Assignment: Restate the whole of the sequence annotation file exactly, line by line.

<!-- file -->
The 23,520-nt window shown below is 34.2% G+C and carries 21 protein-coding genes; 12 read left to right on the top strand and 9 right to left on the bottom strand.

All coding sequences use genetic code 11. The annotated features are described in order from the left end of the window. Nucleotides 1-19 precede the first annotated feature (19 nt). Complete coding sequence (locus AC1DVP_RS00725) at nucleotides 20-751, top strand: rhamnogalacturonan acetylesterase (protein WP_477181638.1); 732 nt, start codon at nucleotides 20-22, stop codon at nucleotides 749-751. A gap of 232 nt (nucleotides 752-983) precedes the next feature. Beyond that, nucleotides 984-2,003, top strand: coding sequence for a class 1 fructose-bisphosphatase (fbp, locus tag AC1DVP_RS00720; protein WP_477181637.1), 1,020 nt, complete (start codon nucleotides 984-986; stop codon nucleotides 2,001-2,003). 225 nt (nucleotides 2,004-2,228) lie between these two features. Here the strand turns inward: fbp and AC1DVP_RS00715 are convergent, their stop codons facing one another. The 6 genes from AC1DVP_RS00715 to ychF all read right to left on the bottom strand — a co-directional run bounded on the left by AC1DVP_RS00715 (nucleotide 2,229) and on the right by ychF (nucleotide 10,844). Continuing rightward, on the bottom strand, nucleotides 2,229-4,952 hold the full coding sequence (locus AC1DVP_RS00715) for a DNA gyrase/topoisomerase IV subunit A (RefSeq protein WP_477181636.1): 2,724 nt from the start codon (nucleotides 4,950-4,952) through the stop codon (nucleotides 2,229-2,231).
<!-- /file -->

The 23,520-nt window shown below is 34.2% G+C and carries 21 protein-coding genes; 12 read left to right on the top strand and 9 right to left on the bottom strand.

All coding sequences use genetic code 11. The annotated features are described in order from the left end of the window. Nucleotides 1-19 precede the first annotated feature (19 nt). Complete coding sequence (locus AC1DVP_RS00725) at nucleotides 20-751, top strand: rhamnogalacturonan acetylesterase (protein WP_477181638.1); 732 nt, start codon at nucleotides 20-22, stop codon at nucleotides 749-751. A gap of 232 nt (nucleotides 752-983) precedes the next feature. Beyond that, nucleotides 984-2,003, top strand: coding sequence for a class 1 fructose-bisphosphatase (fbp, locus tag AC1DVP_RS00720; protein WP_477181637.1), 1,020 nt, complete (start codon nucleotides 984-986; stop codon nucleotides 2,001-2,003). 225 nt (nucleotides 2,004-2,228) lie between these two features. Here the strand turns inward: fbp and AC1DVP_RS00715 are convergent, their stop codons facing one another. The 6 genes from AC1DVP_RS00715 to ychF all read right to left on the bottom strand — a co-directional run bounded on the left by AC1DVP_RS00715 (nucleotide 2,229) and on the right by ychF (nucleotide 10,844). Continuing rightward, on the bottom strand, nucleotides 2,229-4,952 hold the full coding sequence (locus AC1DVP_RS00715) for a DNA gyrase/topoisomerase IV subunit A (RefSeq protein WP_477181636.1): 2,724 nt from the start codon (nucleotides 4,950-4,952) through the stop codon (nucleotides 2,229-2,231).